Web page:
humanity survives at all). I conclude from this that where beneficial practices (ones that I
have elsewhere called ‘optimific’) apply, it is the practices that make actions falling under
them right, except where practices conflict, or
where extremely grave harm would result (or, to take up the problem about people of the distant future,
where the quality of life of whoever there will be at that time would be gravely affected).
Railton counters that compliance with practices whose acceptance-value would be high could be
disastrous for agents where they are not yet generally accepted. My view about this is that the
beneficiality of practices (e.g. abstention from bribery) still makes compliance right except where
extremely grave consequences are likely to result, and that in that kind of situation the agents are
exonerated from compliance in any case. Hence this problem does not require us to revert to act-
consequentialism, in cases where practices are either in being or in prospect. For other cases, however, it
is their own foreseeable consequences that make acts right, but it is not necessary to decide each case on
this basis, as better overall outcomes are foreseeable through adherence to the kinds of commitment to
beneficial dispositions, rules or relationships, as commended by Railton. (Such practices can be argued to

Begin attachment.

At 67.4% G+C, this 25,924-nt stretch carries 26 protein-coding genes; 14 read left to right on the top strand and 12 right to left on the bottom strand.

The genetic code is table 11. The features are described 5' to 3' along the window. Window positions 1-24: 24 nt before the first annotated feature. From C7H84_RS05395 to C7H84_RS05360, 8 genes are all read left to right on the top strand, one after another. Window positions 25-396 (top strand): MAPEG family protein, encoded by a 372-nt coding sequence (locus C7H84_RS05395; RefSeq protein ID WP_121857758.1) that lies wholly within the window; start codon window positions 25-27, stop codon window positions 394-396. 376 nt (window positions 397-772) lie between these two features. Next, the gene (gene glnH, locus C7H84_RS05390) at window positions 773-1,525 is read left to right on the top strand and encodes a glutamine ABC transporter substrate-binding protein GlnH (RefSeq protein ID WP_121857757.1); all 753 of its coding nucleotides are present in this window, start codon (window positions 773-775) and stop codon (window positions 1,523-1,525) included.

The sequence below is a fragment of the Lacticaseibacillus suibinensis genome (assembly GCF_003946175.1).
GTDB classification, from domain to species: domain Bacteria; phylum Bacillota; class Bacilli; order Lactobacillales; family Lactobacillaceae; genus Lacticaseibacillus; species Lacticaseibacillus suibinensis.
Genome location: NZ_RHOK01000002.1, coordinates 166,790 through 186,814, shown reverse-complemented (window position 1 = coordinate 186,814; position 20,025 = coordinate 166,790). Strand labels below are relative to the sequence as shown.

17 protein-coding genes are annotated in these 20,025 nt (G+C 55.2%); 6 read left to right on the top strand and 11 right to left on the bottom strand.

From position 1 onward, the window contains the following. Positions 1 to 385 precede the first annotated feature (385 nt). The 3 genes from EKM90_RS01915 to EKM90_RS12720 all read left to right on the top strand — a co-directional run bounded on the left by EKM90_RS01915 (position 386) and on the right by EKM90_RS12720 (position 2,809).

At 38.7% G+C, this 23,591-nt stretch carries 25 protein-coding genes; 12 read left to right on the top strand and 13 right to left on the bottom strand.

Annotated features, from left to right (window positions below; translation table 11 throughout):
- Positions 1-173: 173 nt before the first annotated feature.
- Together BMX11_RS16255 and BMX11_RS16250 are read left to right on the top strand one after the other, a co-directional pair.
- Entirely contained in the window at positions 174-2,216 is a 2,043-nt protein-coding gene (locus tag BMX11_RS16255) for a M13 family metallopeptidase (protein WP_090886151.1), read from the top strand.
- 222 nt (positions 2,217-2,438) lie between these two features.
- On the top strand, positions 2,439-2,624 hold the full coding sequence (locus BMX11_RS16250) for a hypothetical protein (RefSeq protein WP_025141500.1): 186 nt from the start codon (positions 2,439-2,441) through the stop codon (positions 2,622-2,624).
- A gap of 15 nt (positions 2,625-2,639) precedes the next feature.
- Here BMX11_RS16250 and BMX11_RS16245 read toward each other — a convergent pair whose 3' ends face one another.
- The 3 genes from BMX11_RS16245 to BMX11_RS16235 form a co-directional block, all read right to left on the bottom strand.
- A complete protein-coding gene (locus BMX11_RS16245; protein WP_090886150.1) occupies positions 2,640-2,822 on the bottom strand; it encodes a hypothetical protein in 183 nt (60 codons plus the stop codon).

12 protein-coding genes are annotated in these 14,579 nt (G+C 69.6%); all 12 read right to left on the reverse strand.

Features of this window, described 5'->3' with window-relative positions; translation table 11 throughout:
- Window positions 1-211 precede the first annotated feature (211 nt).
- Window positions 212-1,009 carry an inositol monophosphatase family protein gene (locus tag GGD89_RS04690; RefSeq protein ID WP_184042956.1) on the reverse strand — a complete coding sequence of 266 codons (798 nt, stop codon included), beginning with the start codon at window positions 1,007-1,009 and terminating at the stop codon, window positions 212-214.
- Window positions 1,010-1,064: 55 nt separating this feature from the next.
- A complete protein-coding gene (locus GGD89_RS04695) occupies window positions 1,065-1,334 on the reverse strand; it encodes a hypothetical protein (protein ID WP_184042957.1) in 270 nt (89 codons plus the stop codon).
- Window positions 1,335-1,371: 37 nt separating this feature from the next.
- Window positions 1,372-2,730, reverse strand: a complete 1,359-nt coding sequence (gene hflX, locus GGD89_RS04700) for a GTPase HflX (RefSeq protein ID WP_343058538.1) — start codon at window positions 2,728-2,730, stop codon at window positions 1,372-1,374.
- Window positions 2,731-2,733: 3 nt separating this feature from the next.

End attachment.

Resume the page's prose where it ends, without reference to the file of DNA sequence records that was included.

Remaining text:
include ones enshrining rules of natural justice and those requirements of minimum standards that we call
respect for human rights.) This practice-consequentialism seems preferable to act-consequentialism, and
seems a strong candidate for a satisfactory global ethic if other problems do not prove overwhelming.
A further objection to act-consequentialism has recently been supplied by James Lenman, in an article
called ‘Consequentialism and Cluelessness’. There is a wide range of consequences of many acts that
cannot possibly be foreseen, and accordingly agents will seldom be in any position to optimise the
consequences of their actions. However, as Lenman indicates, this would not be an objection to kinds of
consequentialism focussing on foreseeable consequences, nor again to rule-consequentialism,
presumably because rule-consequentialism could be presumed to take foreseeable (as opposed to other)
consequences into consideration when optimific rules or practices are identified as such. Besides, there is
a strong rationale for focussing on foreseeable consequences; for these are the only kind or consequences
that can provide agents with reasons for acting or for forbearing. Railton’s act-consequentialism would
seem vulnerable to Lenman’s objection, but the practice-consequentialism defended here is not thus